Practising gratitude after cyberloss

Hi, friends.

Following my abrupt shift in perspective last Sunday, I’ve been considering what I’m grateful for as a result of Chris’ presence in my life. I know it’s not usually my way to offer ‘tips’ for dealing with this, as nobody can really instruct anybody else on how they should travel their path, but this is just a suggestion.

When we are newly bereaved of our friends, it can often be hard to see past the pain and remember what they brought to our lives. It’s difficult, but they (and we) are so much more than the way they left the world. (I’m still working on realising that, so feel free to dress down on that one.)

I’m grateful for the conversations Chris and I were able to have about George, which spurred my interest in spiritual things. I know I wasn’t the best of students, but I’m hopefully continuing to learn and developing a better understanding.

Through Chris, I also discovered my passion for teaching. Granted, I didn’t have to teach her much – just provided the spark to help her get back into playing guitar. To me, though, helping her get back into playing guitar was part of doing the best I could to help her generally. I couldn’t do any more than I did. Beyond that, I think Chris knew I love(d) her…and I hope that was enough.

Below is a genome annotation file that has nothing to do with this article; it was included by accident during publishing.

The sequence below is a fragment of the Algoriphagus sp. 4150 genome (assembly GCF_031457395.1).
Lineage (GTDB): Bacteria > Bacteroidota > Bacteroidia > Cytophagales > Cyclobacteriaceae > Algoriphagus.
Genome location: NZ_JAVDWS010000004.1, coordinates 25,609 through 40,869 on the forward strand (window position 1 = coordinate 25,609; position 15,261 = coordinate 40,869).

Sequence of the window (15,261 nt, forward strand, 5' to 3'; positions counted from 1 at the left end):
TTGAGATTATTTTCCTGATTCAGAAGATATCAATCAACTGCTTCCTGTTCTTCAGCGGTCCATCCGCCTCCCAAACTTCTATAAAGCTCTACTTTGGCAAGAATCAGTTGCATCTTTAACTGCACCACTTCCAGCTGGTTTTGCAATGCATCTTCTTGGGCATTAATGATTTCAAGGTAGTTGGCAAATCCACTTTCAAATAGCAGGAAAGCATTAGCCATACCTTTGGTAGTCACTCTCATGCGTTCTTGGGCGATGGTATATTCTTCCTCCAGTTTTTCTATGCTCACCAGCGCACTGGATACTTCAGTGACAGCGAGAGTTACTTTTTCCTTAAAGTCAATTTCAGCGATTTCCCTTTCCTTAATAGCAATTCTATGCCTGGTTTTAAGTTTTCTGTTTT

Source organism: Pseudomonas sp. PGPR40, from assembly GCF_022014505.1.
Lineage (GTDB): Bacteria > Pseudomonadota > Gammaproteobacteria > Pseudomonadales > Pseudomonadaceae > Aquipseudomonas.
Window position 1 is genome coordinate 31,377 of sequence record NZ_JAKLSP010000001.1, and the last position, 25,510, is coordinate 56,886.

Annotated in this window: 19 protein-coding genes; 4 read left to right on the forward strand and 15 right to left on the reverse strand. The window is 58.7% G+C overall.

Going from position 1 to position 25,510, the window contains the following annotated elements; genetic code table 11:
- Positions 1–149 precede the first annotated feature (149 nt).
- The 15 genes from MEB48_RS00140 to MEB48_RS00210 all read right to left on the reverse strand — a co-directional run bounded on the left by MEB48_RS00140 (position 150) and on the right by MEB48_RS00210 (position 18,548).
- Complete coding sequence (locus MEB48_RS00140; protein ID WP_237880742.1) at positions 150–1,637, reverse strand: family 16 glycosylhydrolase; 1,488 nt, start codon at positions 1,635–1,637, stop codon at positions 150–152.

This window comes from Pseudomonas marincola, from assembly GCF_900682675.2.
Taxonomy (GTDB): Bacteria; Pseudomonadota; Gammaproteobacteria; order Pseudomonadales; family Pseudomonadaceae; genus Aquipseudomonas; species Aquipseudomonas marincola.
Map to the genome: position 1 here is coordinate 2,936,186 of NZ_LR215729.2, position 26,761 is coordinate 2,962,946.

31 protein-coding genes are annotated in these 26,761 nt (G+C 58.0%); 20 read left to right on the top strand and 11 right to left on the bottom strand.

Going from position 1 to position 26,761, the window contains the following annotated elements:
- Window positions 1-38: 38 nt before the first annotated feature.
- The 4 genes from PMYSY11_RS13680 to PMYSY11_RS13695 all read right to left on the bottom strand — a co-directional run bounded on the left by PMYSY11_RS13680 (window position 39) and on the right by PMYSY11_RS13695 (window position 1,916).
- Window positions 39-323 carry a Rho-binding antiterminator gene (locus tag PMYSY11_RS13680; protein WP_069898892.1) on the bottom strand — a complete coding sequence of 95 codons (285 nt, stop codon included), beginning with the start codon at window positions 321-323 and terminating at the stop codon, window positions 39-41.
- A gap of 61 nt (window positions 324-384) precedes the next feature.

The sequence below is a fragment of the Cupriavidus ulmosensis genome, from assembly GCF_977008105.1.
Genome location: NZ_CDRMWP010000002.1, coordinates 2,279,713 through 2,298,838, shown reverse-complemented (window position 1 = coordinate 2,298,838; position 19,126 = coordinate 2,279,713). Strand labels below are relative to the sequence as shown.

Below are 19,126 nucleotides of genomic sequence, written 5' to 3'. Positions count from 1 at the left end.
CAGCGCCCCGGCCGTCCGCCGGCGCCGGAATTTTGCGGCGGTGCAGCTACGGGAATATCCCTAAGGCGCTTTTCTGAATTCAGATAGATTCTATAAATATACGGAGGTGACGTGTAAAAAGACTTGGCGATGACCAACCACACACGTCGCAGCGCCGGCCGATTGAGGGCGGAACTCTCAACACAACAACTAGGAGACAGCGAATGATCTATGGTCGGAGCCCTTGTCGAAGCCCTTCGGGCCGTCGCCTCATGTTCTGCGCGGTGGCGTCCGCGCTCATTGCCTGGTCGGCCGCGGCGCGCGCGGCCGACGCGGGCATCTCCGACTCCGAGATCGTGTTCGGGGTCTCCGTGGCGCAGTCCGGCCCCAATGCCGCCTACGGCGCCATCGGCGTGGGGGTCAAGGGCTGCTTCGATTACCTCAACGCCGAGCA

I continue to practise the lessons she taught through her life and example, although I had walked away for a time. I suppose I had to wander for a while to find my way back. Thankfully, I have done. It’s a blessing to be feeling good again.

I’d love to hear what you’re grateful for about your friendships, whether online or offline. Now I’ve been thinking about what I’m grateful for in terms of what I learned from Chris, and what we shared, I can begin to notice those qualities in other friendships. Maybe that will also help you. I look forward to reading your comments and sharing in your stories. It’s a blessing to walk with you on this journey. 

I’d also like to thank those who have come to visit this place and brought about the milestone of 9,800 views. I didn’t imagine that was possible when I first started.

Wishing you peace and strength on your journeys,

blog signature - 'Casey B'

About Casey Bottono

I am in love with language. I write poetry and fiction in a wide variety of genres. Most recently, I have been shortlisted as a finalist in the Coalition of Texans with Disabilities' Pen2Paper contest.
This entry was posted in cyberloss, Grief Loss and Bereavement and tagged , , , . Bookmark the permalink.

8 Responses to Practising gratitude after cyberloss

  1. melissa says:

    I’m sure it isn’t the number of years spent together…but I wish I have come to know her more deeply.

    What we share mostly about is our daily struggles in life and the decisions we make in order to grow. We both have ways to communicate through each other ~ I usually pour my heart out through music and she, through her poetry.

    Perhaps, one of the most beautiful things I am grateful for aside from our friendship is the gift of life she has shared ~ her family and her memories. I will always remember her smiling face and the storms we have braved together.